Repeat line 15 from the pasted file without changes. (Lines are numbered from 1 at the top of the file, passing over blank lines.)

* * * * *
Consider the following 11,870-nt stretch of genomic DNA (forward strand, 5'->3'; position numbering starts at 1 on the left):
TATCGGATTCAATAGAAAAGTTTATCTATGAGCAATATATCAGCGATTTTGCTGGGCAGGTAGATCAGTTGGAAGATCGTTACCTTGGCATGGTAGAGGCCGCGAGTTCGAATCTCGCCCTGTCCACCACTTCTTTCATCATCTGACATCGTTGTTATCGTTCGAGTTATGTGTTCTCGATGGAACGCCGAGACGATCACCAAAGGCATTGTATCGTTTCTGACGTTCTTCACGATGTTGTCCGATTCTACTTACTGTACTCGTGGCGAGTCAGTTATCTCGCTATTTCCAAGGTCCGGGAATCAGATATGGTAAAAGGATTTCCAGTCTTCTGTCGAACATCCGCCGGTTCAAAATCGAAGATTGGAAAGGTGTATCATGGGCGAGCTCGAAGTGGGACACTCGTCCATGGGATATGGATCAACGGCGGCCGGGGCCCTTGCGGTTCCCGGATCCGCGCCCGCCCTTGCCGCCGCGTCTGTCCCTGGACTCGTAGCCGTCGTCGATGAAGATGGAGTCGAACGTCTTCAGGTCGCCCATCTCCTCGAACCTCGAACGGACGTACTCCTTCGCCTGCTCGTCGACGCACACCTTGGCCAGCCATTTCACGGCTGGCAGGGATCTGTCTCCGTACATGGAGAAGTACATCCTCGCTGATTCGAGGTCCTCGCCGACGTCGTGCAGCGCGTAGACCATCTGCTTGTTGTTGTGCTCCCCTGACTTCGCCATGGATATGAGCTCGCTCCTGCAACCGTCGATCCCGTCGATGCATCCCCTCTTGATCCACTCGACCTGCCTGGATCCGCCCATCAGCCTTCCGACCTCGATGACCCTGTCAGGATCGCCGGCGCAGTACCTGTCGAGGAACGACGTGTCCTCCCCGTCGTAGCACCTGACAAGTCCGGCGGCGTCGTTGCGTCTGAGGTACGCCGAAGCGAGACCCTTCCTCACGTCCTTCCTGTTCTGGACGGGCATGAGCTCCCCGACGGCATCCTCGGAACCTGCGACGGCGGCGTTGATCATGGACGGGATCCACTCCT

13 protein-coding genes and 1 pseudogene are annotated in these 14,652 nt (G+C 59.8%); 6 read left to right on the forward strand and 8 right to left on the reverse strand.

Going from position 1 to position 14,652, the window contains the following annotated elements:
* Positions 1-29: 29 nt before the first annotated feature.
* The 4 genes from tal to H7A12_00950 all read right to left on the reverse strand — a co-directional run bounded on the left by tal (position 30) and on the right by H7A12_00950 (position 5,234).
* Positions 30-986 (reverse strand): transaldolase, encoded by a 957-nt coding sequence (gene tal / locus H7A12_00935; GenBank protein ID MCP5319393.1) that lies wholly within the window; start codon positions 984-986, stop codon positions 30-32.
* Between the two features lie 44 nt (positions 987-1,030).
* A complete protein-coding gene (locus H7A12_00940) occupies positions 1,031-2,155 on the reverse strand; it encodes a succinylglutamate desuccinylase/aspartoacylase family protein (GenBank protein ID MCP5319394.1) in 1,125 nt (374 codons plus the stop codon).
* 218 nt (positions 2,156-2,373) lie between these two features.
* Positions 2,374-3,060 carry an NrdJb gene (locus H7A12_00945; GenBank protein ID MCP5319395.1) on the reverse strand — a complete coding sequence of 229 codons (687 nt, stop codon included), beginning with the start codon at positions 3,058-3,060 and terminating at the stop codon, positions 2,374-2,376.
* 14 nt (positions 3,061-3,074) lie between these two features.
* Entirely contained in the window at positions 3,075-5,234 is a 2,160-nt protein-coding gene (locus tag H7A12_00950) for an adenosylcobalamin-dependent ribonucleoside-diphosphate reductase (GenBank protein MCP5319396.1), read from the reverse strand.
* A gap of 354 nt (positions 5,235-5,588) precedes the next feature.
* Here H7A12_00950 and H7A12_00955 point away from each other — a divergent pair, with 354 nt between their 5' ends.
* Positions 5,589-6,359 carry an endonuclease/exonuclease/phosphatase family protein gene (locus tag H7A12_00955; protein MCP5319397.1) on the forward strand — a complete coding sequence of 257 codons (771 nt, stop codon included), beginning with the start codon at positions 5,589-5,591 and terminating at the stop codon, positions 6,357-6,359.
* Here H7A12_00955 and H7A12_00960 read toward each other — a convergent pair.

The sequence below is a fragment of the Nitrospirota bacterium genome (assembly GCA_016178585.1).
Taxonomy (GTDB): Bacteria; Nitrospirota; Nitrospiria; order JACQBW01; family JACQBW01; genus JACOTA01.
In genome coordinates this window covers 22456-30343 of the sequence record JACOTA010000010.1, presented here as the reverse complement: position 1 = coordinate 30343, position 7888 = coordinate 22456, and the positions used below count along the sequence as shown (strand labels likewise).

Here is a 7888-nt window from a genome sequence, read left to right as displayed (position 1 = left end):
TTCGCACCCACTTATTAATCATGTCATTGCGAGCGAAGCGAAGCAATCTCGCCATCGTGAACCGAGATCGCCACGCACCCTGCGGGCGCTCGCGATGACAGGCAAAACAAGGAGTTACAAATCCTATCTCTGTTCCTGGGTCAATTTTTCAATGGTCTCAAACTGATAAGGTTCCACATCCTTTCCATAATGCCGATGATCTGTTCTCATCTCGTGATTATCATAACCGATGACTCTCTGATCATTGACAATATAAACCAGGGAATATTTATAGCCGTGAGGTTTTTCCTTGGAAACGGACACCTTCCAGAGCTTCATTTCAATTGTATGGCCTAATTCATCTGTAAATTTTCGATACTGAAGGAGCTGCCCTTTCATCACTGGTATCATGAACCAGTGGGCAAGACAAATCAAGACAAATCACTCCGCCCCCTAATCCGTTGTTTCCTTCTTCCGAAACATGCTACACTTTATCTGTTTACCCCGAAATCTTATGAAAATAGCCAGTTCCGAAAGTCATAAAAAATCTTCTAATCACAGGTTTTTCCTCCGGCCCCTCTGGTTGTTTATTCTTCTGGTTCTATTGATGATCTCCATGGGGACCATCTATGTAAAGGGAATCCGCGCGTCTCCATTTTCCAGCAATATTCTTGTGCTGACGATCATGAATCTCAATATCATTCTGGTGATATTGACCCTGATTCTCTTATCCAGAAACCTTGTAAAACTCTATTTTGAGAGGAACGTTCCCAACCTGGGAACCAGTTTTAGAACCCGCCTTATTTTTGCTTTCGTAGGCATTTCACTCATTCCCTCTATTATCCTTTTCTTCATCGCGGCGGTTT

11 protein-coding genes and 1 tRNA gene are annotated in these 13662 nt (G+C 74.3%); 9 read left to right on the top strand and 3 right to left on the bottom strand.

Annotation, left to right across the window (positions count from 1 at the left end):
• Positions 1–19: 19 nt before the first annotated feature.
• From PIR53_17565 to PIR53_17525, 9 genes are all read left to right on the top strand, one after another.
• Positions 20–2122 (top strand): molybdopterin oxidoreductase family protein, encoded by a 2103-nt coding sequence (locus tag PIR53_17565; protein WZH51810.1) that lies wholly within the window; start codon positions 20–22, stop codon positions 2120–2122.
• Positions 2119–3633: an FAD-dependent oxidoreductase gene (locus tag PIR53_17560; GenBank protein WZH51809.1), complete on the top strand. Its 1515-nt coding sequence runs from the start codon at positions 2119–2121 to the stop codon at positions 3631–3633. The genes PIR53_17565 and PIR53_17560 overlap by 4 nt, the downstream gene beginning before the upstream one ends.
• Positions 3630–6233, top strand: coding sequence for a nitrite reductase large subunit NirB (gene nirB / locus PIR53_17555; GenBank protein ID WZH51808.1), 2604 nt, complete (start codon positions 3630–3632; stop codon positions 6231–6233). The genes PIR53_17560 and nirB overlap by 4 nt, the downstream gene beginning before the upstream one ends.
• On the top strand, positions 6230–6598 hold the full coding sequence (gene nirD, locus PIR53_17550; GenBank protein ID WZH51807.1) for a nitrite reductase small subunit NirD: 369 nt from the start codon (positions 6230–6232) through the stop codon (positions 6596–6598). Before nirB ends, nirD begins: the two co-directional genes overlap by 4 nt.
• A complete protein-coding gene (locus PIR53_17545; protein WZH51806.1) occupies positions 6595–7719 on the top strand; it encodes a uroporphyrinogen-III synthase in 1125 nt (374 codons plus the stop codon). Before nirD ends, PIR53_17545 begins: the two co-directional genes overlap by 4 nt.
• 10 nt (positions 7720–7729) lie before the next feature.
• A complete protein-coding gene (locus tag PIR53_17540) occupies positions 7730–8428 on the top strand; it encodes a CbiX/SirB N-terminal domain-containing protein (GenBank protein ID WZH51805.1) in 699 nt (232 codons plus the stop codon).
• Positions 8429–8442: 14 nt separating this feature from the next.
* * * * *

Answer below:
* Here H7A12_00950 and H7A12_00955 point away from each other — a divergent pair, with 354 nt between their 5' ends.